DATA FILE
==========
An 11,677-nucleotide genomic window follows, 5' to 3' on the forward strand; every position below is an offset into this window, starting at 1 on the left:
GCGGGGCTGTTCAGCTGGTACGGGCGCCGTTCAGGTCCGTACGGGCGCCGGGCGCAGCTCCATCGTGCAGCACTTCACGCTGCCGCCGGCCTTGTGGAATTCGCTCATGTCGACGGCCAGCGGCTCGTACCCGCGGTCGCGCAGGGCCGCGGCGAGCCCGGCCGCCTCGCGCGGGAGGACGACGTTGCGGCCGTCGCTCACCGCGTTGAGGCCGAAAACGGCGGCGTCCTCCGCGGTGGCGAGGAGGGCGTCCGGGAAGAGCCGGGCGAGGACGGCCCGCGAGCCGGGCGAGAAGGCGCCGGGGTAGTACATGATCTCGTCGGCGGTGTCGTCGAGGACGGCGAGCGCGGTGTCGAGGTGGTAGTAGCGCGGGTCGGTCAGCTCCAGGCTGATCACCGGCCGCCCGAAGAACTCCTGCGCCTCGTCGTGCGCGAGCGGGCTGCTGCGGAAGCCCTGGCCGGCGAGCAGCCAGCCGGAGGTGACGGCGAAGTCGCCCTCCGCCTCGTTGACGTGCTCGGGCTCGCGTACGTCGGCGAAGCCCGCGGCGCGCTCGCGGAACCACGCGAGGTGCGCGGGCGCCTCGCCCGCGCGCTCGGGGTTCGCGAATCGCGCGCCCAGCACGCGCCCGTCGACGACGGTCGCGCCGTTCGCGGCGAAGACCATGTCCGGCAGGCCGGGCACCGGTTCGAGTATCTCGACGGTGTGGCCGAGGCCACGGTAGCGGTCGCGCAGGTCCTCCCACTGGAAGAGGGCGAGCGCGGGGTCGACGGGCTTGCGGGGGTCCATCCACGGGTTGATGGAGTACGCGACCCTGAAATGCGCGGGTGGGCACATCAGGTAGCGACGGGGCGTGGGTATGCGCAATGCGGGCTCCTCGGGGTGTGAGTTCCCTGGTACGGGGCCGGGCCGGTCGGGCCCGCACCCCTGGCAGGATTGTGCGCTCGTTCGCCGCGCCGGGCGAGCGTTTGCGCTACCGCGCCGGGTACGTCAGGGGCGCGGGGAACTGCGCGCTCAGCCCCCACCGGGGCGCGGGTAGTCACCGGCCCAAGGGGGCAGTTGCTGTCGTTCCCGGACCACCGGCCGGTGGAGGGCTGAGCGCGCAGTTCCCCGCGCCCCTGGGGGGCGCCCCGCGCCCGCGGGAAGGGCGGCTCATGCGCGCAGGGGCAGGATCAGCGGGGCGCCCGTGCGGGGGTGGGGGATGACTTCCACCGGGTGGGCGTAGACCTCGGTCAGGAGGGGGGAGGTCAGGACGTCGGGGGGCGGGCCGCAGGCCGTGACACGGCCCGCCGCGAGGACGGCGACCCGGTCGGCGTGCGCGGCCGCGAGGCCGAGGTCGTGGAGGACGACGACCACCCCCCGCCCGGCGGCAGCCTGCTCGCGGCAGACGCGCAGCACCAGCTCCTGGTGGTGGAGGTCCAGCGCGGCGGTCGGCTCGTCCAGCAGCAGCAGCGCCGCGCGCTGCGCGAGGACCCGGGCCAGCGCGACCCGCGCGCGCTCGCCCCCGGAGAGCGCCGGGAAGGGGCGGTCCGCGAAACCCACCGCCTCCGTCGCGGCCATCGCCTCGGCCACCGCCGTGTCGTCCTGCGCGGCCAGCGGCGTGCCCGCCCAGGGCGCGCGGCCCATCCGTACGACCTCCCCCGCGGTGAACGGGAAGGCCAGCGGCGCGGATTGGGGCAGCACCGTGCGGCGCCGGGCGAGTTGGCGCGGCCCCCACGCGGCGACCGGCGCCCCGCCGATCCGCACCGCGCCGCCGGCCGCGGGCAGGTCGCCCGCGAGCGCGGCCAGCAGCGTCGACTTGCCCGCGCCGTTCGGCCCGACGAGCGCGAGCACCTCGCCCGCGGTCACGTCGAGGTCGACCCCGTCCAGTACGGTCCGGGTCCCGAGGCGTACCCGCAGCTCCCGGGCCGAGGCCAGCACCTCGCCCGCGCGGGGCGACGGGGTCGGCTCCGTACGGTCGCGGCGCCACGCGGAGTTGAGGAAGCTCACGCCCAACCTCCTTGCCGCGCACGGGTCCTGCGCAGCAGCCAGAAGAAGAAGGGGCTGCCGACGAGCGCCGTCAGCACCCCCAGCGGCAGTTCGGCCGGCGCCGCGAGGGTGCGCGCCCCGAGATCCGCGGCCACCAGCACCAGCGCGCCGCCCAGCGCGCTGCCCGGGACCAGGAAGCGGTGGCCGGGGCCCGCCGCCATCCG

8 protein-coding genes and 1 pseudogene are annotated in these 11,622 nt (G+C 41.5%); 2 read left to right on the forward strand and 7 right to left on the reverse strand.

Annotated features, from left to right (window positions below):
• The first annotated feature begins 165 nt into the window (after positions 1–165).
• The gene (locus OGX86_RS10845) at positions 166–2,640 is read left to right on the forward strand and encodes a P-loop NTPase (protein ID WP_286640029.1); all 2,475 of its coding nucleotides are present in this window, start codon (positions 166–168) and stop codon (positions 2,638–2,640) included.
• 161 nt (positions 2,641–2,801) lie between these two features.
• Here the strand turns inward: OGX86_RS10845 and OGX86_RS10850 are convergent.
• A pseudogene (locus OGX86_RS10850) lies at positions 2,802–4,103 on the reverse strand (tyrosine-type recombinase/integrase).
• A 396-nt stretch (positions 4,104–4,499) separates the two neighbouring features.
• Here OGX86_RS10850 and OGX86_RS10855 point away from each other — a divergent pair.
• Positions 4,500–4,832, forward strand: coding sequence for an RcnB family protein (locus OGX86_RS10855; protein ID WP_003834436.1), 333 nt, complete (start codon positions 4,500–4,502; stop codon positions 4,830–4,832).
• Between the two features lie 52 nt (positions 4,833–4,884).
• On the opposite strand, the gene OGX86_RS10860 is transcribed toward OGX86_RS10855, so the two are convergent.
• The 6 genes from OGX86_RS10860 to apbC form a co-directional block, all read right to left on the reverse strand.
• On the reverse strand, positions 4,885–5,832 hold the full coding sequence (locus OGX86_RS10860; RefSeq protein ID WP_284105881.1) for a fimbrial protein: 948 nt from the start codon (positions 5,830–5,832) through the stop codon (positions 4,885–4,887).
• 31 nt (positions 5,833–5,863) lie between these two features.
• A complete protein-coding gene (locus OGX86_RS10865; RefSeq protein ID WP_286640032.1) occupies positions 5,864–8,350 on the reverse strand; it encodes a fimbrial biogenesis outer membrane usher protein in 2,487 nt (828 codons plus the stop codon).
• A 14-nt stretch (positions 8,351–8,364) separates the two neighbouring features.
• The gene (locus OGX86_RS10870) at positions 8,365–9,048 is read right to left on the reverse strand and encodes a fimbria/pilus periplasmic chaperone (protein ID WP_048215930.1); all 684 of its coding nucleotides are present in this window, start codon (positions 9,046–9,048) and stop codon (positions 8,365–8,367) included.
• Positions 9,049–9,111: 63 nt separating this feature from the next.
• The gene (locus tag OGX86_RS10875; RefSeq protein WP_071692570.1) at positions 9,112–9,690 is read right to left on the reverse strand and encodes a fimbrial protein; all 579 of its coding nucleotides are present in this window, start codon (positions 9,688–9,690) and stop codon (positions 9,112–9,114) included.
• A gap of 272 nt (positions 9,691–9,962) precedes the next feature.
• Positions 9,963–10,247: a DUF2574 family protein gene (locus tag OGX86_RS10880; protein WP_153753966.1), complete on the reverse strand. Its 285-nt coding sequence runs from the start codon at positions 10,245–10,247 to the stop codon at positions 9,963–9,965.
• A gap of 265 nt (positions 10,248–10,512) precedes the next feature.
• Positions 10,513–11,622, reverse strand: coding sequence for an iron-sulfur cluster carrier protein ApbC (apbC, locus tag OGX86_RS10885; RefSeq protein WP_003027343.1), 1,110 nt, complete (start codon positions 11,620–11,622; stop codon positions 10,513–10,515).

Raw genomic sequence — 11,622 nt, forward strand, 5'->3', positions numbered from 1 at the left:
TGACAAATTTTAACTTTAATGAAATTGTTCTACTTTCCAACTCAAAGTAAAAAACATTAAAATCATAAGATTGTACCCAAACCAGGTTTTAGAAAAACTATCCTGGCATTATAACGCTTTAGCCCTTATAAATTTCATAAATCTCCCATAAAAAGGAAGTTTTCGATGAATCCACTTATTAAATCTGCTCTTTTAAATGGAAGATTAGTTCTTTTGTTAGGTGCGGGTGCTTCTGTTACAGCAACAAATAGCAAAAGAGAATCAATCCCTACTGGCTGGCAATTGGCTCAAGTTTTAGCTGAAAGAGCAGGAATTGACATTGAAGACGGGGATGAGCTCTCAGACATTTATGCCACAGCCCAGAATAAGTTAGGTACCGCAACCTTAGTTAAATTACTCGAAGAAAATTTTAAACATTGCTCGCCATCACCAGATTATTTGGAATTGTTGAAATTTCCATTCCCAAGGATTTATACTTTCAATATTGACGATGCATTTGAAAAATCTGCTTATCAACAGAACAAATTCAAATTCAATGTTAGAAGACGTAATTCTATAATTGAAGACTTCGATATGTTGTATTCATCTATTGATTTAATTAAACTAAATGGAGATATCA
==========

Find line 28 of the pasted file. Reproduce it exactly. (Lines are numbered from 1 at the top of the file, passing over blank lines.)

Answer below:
TGACAAATTTTAACTTTAATGAAATTGTTCTACTTTCCAACTCAAAGTAAAAAACATTAAAATCATAAGATTGTACCCAAACCAGGTTTTAGAAAAACTATCCTGGCATTATAACGCTTTAGCCCTTATAAATTTCATAAATCTCCCATAAAAAGGAAGTTTTCGATGAATCCACTTATTAAATCTGCTCTTTTAAATGGAAGATTAGTTCTTTTGTTAGGTGCGGGTGCTTCTGTTACAGCAACAAATAGCAAAAGAGAATCAATCCCTACTGGCTGGCAATTGGCTCAAGTTTTAGCTGAAAGAGCAGGAATTGACATTGAAGACGGGGATGAGCTCTCAGACATTTATGCCACAGCCCAGAATAAGTTAGGTACCGCAACCTTAGTTAAATTACTCGAAGAAAATTTTAAACATTGCTCGCCATCACCAGATTATTTGGAATTGTTGAAATTTCCATTCCCAAGGATTTATACTTTCAATATTGACGATGCATTTGAAAAATCTGCTTATCAACAGAACAAATTCAAATTCAATGTTAGAAGACGTAATTCTATAATTGAAGACTTCGATATGTTGTATTCATCTATTGATTTAATTAAACTAAATGGAGATATCA